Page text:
Observation 19181: Peziza Dill. ex Fr.

When: 2009-03-06

Collection location: Memphis, Tennessee, USA [Click for map]

Who: mdpatrick

No specimen available

It was growing in a garden surrounded by vegetation, as well as compost and coffee grounds. The ground was quite moist.

Species Lists


Copyright © 2009 Neurotic
Notable to me, were the way the edges seemed to be divided into little, recognizable sections at the top. Color seems closest to real life in this one.
Copyright © 2009 Neurotic
Copyright © 2009 Neurotic
Copyright © 2009 Neurotic
Copyright © 2009 Neurotic
Coloring is different because I changed the lighting. The lighting is most off to me in this one.

Proposed Names

90% (2)
Recognized by sight
76% (2)
Recognized by sight

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Add Comment
Aleuria color
By: Gerhard Koller (Gerhard)
2009-03-07 18:02:23 CST (-0500)

Just look at my photo of Aleuria cestrica – this is a very rare species with bright to dark yellow apothecia; I also found A.luteonitens which is yellow.
Aleuria isn’t associated with mosses, has more or less warted spores, the ascus tip is not blued by iodine, it has no hairs at the margin of the cup but a true delimitation is still not clear as far as I know for some mycologists still keep species of Sowerbyella within the ranks of Aleuria, e.g. S.rhenana which also is bright yellow and of whom I have analogue photos only.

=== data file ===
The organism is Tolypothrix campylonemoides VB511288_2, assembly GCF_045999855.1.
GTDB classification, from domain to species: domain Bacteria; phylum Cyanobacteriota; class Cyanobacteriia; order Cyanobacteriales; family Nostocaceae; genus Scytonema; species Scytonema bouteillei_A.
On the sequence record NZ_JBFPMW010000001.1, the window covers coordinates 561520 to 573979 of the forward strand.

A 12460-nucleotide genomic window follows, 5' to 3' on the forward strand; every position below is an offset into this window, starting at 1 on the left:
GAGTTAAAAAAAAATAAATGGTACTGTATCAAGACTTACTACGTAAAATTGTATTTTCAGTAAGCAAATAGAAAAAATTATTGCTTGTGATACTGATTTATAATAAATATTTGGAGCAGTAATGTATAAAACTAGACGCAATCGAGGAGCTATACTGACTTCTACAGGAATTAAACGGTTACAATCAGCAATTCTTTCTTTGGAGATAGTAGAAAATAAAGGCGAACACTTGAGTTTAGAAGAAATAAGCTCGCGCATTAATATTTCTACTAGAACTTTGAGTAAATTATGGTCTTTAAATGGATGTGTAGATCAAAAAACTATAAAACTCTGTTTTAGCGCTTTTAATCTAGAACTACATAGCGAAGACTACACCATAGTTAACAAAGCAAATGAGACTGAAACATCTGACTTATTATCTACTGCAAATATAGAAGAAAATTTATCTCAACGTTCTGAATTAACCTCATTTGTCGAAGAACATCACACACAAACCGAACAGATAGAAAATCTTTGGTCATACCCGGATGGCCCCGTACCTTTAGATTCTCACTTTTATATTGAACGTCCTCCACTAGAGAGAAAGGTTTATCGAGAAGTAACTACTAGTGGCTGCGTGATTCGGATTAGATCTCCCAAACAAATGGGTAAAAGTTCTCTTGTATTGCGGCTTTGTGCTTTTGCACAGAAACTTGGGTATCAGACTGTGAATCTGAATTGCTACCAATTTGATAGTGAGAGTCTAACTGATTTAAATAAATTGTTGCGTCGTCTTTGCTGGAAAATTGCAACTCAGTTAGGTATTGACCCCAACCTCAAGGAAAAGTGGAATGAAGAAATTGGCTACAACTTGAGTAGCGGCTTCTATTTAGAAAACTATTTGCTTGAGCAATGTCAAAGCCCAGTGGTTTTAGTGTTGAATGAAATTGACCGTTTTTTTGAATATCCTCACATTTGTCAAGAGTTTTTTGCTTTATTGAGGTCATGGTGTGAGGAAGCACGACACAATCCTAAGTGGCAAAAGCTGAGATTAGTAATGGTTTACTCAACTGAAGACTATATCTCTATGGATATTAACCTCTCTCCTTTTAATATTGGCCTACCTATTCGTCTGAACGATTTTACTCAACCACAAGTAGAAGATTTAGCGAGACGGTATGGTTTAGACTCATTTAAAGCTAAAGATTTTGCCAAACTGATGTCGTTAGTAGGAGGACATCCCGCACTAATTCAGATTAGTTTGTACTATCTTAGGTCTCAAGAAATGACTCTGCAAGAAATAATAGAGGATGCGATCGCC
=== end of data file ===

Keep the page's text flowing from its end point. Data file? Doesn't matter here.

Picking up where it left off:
About Aleuria
By: Irene Andersson (irenea)
2009-03-07 17:34:26 CST (-0500)

The synonym is named “Aleuria vesiculosa (Bull.) Gillet”. It means that a frenchman named Gillet proposed and published the name Aleuria for a whole genus of cup fungi. I don’t know what characters this particular genus was supposed to have, but it wasn’t the colour (something about the spores I think). I his mind it included a lot of Peziza species, even a Tarzetta.

By: Gerhard Koller (Gerhard)
2009-03-07 15:40:46 CST (-0500)

Yesterday when I changed name to Peziza sp. I also first thought of Peziza vesiculosa but this is an European species and I don’t know of its occurrence in America too. And yes, Aleuria v. is the same species. Maybe it’s the western antipode.

Peziza Vesiculosa, hmm…
By: mdpatrick
2009-03-07 13:13:00 CST (-0500)

I’ll buy it. I’m reading this rogermushroom’s page (http://healing-mushrooms.net/archives/peziza-vesiculosa.html). It seems to indicate vesiculosa enjoys straw and horse manure, of which, I forgot to mention, there is a little bit of in this garden.

I’m curious. The page mentions Aleuria Vesiculosa is a synonym, among others. Does this mean that some mycologist somewhere down the line thought looked like aleuria aurantia too? What’s with aleuria showing up again?

Here’s some more pictures of “aleuria vesiculosa” taken by someone else… definitely looks like the same fungus.